Which is it, Gov. Dayton? Does Sen. Bakk deserve praise for stalling a bill to pressure the House into approving Bakk’s Palace? Does the DFL deserve praise for passing the biggest tax increase in Minnesota history last year, then repealing a tiny fraction of them this year? Does the DFL deserve praise for raising taxes and fees by $2,400,000,000 last year, then giving $440,000,000 of that back this year?

Minnesotans shouldn’t be happy that the DFL finally listened to them. They shouldn’t be happy that the DFL did the right thing only after the DFL started worrying about this year’s elections. That isn’t representing the people. That’s voting the DFL’s ideology.

It’s proof that the DFL will always do the right thing…when it’s the only option left.

The House and Senate passed the bill overwhelmingly on Friday. Nearly every Republican joined most DFLers in backing it, but GOP members criticized the majority for a provision in the bill that adds $150 million to state budget reserves. That brings the state’s rainy-day fund to more than $800 million, but Republicans said that money should go back to taxpayers too.

Putting that much money into the state’s rainy day fund is criminal. That’s stealing money from businesses that would create jobs with it. The DFL is putting money aside so the DFL won’t have to spend money efficiently. They’d rather pay off their special interest allies with the taxpayers’ hard-earned money. The DFL wouldn’t be able to pay off their special interest allies with taxpayers money if money was spent efficiently. It’s time the DFL stopped feeding their special interest allies and started representing their constituents.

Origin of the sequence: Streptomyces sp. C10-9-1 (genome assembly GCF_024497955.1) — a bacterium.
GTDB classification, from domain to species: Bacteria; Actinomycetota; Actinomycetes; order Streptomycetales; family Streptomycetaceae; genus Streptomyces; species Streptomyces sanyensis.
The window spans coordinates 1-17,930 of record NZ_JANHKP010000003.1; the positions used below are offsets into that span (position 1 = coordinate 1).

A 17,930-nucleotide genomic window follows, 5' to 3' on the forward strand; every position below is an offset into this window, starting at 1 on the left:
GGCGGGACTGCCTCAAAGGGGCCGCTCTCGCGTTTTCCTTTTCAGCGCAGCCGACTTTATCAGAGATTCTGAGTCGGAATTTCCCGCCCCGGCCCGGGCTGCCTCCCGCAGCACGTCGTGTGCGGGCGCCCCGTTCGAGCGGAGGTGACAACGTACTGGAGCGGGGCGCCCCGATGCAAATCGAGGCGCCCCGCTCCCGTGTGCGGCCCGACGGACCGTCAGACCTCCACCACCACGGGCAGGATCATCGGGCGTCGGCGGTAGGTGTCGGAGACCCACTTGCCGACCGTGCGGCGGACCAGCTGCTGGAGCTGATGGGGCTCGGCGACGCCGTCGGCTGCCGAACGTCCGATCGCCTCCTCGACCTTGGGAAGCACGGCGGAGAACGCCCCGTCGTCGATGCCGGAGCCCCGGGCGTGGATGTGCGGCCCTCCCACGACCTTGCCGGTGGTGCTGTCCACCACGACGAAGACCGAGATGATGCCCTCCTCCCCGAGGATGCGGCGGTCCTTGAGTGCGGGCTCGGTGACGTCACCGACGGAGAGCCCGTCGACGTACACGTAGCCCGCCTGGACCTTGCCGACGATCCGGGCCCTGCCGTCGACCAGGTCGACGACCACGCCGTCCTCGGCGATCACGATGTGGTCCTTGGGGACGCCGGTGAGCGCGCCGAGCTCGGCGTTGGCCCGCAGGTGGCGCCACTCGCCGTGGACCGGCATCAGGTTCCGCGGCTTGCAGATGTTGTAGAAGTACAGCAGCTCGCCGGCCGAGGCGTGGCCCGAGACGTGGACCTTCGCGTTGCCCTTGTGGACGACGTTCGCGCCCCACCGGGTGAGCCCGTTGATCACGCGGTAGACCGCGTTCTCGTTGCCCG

Thus far, the DFL hasn’t proven that they’re interested in doing the right thing the first time. They’ve proven quite the opposite. This week, the DFL proved that they’ll do the right thing only when they’re worried about the next election.

That isn’t leadership. That’s called brinksmanship, which shouldn’t be rewarded with praise. This isn’t tax relief:

Much of the tax relief is delivered by conforming to recent changes in federal tax law, and about $57 million of it is retroactive to taxes paid in 2013.

Typically, tax conformity is the first bill passed by the legislature each year. It’s typically the first bill the governor signs each year. By waiting until after thousands of people have filed their tax returns before passing the tax conformity bill, the DFL just caused taxpayers the headache of filing an amended return. The DFL didn’t give thousands of people the opportunity to do their taxes once. Instead, Sen. Bakk opted to force thousands to file amended returns.